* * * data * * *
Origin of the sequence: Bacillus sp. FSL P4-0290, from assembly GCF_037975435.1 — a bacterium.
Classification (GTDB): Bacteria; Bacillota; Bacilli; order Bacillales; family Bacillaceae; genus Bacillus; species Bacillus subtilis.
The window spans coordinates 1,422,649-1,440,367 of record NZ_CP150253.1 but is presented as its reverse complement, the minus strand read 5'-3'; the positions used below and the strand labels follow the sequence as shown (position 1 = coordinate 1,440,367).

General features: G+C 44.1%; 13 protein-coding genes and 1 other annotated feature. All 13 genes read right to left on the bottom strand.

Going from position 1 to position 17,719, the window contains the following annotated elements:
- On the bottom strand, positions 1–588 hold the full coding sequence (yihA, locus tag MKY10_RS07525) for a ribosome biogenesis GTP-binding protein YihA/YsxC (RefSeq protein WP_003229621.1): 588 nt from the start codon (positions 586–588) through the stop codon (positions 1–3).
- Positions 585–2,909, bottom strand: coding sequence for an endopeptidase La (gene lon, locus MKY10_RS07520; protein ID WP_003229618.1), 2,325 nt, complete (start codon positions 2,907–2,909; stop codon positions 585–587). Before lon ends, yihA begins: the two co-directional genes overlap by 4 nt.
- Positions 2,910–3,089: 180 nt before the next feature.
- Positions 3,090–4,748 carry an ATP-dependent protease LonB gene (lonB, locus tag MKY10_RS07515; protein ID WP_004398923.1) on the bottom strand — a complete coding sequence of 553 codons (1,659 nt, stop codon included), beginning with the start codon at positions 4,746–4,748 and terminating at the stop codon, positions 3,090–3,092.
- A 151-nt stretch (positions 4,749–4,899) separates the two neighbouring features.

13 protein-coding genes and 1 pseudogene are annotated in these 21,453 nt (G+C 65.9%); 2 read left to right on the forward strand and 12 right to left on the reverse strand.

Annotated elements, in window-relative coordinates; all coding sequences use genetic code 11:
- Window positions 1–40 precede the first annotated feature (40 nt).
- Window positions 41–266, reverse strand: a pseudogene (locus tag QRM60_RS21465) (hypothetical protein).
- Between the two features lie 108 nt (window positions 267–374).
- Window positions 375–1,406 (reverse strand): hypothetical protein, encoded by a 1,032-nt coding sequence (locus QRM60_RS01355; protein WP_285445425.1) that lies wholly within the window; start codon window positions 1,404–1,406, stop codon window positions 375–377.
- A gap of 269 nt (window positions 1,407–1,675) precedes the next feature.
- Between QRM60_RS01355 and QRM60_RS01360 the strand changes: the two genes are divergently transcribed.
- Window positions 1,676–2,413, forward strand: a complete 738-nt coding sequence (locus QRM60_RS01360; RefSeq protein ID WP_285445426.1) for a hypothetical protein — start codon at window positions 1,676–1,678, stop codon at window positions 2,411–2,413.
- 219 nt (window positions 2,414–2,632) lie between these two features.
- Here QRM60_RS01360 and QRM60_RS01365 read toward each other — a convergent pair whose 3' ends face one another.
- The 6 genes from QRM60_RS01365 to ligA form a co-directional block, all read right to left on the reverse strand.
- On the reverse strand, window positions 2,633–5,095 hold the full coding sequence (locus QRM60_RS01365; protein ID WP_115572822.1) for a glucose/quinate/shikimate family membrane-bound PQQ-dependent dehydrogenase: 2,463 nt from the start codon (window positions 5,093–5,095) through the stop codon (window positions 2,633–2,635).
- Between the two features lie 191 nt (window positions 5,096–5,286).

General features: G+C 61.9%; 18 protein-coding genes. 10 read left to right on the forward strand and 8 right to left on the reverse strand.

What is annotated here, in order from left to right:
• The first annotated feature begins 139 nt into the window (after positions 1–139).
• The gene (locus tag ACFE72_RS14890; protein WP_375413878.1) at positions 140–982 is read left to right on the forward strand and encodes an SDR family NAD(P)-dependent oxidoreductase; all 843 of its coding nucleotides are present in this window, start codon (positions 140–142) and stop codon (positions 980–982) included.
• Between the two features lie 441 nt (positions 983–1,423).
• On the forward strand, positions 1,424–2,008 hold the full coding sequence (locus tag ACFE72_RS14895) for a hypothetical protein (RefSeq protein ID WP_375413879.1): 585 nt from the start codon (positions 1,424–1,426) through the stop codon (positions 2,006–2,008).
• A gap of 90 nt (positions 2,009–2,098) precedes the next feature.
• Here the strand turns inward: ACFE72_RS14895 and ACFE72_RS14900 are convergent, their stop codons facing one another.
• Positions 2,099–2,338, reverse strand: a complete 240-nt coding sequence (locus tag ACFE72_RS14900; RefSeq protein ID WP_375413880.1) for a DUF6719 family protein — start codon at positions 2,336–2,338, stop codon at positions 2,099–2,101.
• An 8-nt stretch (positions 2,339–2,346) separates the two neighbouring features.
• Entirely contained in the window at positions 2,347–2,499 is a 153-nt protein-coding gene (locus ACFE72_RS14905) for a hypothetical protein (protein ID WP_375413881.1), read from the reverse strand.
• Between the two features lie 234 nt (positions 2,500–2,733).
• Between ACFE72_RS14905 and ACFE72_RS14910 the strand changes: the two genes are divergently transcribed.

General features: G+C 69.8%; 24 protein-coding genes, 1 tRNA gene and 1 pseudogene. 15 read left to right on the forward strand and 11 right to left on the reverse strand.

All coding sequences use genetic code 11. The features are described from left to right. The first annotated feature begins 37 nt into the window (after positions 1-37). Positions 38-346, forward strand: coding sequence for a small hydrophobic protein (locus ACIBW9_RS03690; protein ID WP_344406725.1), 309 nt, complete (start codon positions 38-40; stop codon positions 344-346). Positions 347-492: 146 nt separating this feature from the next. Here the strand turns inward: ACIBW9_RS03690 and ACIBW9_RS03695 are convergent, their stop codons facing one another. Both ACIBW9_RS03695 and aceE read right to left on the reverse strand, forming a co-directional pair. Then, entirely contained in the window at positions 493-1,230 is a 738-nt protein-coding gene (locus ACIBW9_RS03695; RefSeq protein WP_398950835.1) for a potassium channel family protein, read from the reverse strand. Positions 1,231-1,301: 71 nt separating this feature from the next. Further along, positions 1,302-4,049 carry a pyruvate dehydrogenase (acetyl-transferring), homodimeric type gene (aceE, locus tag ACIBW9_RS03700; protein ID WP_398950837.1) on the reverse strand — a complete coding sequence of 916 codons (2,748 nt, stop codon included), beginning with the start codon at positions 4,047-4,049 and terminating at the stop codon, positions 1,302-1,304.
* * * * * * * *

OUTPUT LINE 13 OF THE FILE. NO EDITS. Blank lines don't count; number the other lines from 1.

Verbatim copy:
- Window positions 1–40 precede the first annotated feature (40 nt).